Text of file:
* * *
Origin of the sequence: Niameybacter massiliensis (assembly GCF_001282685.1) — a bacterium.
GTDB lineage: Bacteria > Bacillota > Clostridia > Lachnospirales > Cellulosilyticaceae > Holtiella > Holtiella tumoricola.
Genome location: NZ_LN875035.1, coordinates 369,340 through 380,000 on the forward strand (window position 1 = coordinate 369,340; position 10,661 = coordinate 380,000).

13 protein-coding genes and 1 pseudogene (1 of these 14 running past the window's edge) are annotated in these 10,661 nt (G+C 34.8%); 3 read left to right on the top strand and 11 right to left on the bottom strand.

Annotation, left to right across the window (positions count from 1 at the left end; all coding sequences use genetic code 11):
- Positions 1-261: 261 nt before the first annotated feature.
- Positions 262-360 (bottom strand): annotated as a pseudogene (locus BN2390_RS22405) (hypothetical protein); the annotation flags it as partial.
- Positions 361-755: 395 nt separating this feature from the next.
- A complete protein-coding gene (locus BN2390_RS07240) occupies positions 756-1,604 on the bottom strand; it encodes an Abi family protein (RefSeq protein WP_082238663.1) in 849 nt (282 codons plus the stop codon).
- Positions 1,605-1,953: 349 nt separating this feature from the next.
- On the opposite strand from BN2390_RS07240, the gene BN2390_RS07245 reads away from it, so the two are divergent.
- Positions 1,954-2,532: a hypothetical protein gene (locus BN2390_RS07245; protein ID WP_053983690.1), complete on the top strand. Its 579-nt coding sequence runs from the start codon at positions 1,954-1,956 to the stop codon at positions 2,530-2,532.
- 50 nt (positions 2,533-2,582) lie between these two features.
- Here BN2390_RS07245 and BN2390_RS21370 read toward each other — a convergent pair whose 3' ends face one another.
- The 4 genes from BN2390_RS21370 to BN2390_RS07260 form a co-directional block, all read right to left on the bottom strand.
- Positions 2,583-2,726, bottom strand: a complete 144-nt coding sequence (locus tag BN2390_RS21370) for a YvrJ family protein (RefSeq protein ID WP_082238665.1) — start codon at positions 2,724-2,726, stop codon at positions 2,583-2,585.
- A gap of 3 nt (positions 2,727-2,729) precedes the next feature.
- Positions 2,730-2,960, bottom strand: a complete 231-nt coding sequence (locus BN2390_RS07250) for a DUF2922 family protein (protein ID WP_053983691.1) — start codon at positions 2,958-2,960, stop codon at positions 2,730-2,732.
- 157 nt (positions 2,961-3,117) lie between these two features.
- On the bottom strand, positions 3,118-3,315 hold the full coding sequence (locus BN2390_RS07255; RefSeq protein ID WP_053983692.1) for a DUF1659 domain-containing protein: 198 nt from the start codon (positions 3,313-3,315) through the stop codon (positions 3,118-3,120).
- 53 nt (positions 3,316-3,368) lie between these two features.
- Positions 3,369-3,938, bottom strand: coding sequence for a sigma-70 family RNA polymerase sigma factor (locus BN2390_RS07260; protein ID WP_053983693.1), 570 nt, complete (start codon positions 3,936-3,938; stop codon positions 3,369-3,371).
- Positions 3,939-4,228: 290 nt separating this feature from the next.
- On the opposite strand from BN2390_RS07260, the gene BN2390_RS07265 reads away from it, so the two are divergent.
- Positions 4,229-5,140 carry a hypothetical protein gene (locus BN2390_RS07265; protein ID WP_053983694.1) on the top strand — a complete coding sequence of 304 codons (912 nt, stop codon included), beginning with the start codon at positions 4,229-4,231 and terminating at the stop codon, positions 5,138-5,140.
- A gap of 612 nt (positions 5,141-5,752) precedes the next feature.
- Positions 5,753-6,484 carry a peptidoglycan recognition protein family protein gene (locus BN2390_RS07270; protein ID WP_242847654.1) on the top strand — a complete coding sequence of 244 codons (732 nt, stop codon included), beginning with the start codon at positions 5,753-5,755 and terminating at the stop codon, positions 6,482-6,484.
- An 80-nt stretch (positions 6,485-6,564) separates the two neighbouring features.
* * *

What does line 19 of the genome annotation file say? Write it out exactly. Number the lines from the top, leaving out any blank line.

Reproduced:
- 157 nt (positions 2,961-3,117) lie between these two features.